Beating off stern competition from Donegal team-mates Frank McGlynn and Colm McFadden, Lacey has now become Donegal’s most decorated footballer of all time.
As the Four Masters clubman gave an interview following the presentation ceremony, Shefflin was holding court across the room.
Shefflin has won Liam McCarthy nine times with Kilkenny and on Friday night he collected a staggering eleventh All-Star and a third Hurler of the Year gong – it’s that very hunger that inside in the Ballyhale Shamrocks legend that you sense is coursing through Lacey’s veins.
“We know how good success feels with two Ulsters and an All-Ireland,” said Lacey.
“There is a real hunger there and boys want this every year.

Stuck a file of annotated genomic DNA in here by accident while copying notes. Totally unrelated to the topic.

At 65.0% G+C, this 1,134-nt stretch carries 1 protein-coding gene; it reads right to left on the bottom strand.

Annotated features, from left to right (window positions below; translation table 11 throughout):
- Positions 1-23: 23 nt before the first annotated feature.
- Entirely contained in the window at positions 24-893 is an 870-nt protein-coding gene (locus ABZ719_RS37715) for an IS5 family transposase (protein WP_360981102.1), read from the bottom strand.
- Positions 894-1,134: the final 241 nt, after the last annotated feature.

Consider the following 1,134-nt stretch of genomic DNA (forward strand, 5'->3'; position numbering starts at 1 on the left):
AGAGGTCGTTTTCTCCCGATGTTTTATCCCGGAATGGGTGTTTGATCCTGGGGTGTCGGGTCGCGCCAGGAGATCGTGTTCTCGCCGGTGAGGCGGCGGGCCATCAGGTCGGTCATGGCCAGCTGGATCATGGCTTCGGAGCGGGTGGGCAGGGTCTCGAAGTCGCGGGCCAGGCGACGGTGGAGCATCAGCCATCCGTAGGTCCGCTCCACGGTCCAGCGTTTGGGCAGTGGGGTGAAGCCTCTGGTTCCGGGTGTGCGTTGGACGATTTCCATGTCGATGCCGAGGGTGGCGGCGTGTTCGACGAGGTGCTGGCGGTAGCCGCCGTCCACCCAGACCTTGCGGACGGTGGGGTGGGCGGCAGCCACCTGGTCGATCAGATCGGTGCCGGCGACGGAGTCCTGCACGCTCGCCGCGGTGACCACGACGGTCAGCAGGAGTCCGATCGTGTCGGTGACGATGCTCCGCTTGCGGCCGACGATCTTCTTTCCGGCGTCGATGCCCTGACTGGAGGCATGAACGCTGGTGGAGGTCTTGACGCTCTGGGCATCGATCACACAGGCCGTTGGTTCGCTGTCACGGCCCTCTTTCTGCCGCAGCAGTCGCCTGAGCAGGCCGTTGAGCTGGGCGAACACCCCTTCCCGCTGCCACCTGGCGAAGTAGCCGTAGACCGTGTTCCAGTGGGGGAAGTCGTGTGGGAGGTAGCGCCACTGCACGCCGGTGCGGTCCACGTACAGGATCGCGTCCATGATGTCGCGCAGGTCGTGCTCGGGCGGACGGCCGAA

“We’ve enjoyed this and we’ll enjoy the holiday but, when Jim takes us back in January, we’ll be pushing hard again.”
WITH 1-4 to his name from play in the Championship, it was no surprise that McGlynn was also nominated for the Player of the Year award.
It’s been a special year for the Stramore NS teacher – whose club, Glenfin, was out in force to toast the arrival of a first All-Star to An Gaeltacht Lar.
“It’s unbelievable to think that there’s an All-Star going back to a club like Glenfin,” McGlynn said.
“Everyone in Glenfin takes a sense of pride out of it – and I’m very proud myself to take it back to the club.
“Even to be up at an event like this, not to mention getting the All-Star and being nominated for the Player of the Year, is something unbelievable. It’s been a massive progression in two years.”
McGlynn netted a goal in the Ulster final win over Down: “It doesn’t get much better than getting a goal at Clones in an Ulster final. It was a crucial goal and we never looked back after it.”